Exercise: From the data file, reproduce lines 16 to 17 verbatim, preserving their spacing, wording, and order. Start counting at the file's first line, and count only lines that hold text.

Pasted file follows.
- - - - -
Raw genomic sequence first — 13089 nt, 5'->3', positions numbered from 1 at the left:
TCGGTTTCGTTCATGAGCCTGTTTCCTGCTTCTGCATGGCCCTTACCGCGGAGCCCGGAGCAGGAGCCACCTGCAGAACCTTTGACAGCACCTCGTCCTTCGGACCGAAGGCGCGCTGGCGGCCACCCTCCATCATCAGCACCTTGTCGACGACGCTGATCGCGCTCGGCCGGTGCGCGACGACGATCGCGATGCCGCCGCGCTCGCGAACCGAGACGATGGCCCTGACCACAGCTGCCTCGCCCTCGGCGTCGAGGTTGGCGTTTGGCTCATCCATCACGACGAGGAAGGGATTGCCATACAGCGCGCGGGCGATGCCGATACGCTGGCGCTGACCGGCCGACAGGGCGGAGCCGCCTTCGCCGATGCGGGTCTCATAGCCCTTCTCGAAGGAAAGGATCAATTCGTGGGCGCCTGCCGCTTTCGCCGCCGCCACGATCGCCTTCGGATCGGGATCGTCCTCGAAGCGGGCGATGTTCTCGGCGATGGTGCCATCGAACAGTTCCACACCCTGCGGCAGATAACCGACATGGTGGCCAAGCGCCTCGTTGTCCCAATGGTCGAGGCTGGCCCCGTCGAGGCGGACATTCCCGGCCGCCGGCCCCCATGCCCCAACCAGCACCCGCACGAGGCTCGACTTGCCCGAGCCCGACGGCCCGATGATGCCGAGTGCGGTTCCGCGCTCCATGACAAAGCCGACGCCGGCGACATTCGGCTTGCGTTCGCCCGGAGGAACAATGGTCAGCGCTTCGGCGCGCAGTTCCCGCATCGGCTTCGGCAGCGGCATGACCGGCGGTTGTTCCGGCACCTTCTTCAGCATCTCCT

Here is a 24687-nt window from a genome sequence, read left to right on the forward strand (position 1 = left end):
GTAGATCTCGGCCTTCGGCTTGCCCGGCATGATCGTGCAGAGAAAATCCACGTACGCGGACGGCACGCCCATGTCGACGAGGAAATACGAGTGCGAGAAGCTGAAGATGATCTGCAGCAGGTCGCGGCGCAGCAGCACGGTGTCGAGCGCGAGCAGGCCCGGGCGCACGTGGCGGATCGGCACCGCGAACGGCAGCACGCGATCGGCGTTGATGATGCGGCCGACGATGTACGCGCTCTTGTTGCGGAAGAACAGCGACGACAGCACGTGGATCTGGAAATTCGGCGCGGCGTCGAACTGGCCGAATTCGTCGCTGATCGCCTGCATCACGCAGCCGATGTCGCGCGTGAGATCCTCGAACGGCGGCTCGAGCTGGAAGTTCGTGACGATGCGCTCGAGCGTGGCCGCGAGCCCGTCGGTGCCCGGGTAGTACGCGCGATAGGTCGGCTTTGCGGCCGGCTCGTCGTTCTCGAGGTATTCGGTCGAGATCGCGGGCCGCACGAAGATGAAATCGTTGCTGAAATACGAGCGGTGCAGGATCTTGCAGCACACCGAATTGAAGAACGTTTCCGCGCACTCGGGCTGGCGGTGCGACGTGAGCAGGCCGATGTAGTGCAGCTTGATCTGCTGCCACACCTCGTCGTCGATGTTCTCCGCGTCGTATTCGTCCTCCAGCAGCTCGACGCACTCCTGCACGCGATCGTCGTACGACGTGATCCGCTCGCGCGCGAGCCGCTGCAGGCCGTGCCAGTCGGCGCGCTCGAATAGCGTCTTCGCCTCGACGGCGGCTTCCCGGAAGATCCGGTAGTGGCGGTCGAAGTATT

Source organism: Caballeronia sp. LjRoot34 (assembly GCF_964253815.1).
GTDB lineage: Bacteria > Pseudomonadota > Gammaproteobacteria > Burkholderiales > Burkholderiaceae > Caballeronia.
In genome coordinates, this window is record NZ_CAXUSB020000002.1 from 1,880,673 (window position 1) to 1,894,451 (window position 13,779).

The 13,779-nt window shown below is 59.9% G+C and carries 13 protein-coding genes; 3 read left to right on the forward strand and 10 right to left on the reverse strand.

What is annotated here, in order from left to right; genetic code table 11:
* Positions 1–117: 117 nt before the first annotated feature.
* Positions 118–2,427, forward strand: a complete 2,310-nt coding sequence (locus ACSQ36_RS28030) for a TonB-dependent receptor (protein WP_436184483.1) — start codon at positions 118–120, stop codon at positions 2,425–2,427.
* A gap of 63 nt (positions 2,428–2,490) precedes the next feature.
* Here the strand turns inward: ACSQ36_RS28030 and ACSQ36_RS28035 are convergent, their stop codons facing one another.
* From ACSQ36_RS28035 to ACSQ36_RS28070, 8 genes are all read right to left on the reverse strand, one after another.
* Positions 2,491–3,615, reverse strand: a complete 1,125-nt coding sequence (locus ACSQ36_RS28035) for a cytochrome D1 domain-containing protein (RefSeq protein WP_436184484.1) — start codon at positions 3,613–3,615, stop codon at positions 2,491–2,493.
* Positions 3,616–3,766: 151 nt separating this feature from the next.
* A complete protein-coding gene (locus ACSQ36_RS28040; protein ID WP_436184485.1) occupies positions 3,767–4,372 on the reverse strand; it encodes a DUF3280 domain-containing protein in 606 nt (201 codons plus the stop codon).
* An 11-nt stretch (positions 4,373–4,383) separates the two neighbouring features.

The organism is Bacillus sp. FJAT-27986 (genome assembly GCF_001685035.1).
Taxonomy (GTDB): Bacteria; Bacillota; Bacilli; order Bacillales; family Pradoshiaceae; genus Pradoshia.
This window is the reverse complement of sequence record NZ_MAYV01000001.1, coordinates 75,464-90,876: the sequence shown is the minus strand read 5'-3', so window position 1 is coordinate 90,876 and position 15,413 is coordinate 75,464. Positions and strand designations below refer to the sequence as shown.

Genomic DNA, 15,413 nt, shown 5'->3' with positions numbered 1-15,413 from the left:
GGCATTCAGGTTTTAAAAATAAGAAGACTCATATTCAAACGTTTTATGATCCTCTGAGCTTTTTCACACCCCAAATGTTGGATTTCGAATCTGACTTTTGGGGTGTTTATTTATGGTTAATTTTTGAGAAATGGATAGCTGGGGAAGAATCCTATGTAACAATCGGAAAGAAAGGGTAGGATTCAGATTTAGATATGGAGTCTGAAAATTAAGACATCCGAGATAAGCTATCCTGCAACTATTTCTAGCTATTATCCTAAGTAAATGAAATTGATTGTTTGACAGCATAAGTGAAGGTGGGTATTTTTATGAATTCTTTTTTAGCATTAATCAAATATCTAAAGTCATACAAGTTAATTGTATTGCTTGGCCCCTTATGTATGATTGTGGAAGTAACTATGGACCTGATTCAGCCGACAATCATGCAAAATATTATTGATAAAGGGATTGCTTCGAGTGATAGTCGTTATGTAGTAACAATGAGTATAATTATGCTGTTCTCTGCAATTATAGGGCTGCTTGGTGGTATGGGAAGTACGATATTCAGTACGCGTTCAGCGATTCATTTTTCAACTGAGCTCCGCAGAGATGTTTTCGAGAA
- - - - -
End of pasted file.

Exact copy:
* Positions 3,616–3,766: 151 nt separating this feature from the next.
* A complete protein-coding gene (locus ACSQ36_RS28040; protein ID WP_436184485.1) occupies positions 3,767–4,372 on the reverse strand; it encodes a DUF3280 domain-containing protein in 606 nt (201 codons plus the stop codon).